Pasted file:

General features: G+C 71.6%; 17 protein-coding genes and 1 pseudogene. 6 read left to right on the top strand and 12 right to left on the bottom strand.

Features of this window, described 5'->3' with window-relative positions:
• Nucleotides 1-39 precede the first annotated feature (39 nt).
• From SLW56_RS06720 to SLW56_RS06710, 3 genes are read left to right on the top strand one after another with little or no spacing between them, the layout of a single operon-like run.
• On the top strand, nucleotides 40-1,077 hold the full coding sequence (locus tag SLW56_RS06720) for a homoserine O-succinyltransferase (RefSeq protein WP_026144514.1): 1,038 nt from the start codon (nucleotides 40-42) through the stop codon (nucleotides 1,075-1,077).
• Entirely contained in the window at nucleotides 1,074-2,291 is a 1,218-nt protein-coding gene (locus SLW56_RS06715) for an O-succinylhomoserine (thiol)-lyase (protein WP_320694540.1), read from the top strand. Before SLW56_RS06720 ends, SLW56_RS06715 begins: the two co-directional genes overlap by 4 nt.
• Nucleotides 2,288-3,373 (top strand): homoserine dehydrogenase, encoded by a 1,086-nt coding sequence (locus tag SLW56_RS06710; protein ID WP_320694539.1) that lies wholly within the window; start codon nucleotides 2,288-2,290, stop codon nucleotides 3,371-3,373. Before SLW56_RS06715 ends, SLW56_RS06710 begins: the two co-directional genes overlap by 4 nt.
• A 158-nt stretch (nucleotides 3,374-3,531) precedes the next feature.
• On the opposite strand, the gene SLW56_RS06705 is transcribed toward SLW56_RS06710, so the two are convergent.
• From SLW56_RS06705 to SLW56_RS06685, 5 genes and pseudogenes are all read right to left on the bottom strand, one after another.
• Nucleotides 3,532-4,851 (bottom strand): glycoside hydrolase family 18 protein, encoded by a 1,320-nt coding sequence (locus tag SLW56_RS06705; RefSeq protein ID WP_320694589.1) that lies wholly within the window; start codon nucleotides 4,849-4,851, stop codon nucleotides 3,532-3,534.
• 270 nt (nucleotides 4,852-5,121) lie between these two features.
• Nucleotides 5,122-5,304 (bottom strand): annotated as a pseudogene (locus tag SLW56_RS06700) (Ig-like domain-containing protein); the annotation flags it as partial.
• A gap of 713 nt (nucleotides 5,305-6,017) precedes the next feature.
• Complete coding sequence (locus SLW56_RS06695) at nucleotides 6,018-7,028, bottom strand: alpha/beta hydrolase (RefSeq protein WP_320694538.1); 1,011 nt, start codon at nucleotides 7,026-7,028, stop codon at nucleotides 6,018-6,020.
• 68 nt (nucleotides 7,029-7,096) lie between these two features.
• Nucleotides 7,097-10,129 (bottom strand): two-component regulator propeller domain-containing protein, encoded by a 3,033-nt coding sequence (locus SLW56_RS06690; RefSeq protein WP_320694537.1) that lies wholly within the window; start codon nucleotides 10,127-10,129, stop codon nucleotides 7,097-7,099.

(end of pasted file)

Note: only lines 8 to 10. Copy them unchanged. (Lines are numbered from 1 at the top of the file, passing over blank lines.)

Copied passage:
• A 158-nt stretch (nucleotides 3,374-3,531) precedes the next feature.
• On the opposite strand, the gene SLW56_RS06705 is transcribed toward SLW56_RS06710, so the two are convergent.
• From SLW56_RS06705 to SLW56_RS06685, 5 genes and pseudogenes are all read right to left on the bottom strand, one after another.